Saturday, March 20, 2010
Being prepared to play your next opponent, or a future opponent, assumes certain risks and memories. In the back of your head you might also think, "What if he doesn't play 1.d4?"
Then you have to speculate, "What might he play, 1.c4?"
The EASY answer is, it's a good idea to be prepared, in general, for a wide variety of openings subjects. Purdy nailed it when he said it is the overall skill set which matters--hence, being alert for opportunities can make preparation go even further.
I can remember a few times when I played e6. from the white side, early in an opening where my pawn went from e4 to e5 and then to e6. I had seen this "idea" against a particular Pirc Defense line in a Fridshteyn book. Ultimately the line fails and advantage goes to black, but Black has to either know that or suspect it.
It's possible I played e6 earlier than that book, but, it fascinated me. Fascination helps give us courage. We can see a game that is enthralling even if we would never get that position ourselves. But here's a secret: the more you play and learn, the better you get, and at some point you will see previous positions the higher up the food chain that you climb.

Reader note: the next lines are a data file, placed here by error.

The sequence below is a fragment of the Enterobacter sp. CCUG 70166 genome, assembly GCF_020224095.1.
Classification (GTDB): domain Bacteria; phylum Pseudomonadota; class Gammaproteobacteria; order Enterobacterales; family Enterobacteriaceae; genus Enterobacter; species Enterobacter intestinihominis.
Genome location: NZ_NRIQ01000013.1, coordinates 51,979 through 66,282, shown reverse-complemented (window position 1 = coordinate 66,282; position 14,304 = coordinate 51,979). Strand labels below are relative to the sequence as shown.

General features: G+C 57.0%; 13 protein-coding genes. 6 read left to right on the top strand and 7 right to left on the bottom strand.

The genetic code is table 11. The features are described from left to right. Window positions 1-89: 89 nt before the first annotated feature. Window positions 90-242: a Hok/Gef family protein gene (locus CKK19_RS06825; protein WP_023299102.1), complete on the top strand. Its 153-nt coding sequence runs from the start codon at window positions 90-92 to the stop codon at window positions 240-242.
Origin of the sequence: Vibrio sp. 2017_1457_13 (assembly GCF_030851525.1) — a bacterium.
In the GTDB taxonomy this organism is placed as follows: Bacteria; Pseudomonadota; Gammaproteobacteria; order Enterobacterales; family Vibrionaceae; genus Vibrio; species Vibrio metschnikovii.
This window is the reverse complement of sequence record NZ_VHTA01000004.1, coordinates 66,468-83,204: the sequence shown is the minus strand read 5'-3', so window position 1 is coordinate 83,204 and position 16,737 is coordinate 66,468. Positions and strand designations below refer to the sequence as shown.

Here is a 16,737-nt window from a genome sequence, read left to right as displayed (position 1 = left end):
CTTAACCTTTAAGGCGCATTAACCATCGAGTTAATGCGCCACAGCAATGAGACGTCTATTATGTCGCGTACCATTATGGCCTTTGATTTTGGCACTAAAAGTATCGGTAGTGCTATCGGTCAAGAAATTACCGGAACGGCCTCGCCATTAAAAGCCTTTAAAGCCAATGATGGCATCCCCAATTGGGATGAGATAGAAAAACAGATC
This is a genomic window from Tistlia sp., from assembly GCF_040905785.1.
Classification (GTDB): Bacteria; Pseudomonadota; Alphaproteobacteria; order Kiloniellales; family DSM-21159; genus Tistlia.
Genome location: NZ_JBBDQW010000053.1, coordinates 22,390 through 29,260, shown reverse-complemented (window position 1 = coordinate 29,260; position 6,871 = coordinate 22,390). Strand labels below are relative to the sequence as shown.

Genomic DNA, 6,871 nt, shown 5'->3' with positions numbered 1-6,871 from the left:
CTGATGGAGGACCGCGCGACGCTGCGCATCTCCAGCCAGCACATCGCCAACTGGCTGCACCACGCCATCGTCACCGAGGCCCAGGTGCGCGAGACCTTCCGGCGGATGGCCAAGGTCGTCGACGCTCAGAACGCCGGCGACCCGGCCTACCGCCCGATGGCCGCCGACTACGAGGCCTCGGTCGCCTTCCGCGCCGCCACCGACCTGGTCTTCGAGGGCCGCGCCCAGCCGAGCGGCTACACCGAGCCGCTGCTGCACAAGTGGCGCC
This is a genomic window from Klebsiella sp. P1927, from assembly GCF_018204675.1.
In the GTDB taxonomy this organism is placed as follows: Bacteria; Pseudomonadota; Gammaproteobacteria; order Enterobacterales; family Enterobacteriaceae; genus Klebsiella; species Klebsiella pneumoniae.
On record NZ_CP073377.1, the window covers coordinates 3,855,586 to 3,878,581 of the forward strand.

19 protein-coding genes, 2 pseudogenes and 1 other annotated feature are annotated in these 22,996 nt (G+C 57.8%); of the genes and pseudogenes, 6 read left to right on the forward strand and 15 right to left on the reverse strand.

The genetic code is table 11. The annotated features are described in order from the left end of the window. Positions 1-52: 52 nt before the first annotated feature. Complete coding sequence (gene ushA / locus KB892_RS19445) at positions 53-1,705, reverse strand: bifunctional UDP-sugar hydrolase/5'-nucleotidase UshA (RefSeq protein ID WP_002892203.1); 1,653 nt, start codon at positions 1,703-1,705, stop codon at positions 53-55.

There's always that old desert island question, "If you were stranded on an island 'what ten chess books would you take with you?' " Of course there are a lot of assumptions in that question, but if that was the ONLY serious question asked of you, most would try to find books we admired which were full of games, or philosophies on chess, maybe even endgame tomes and so on. But I am not sure that would actually be true.
Have you ever been in the hospital for more than a day or two? Usually you aren't in peak performance condition, right? You might watch TV because it doesn't require much mental activity. Similarly, if you were stranded on a desert isle, you might be depressed, or spend fanciful time thinking about being rescued or saved from wild animals.
The unknown is one thing, the "known" plus preparation can exhilarate your looking forward to your next opponent.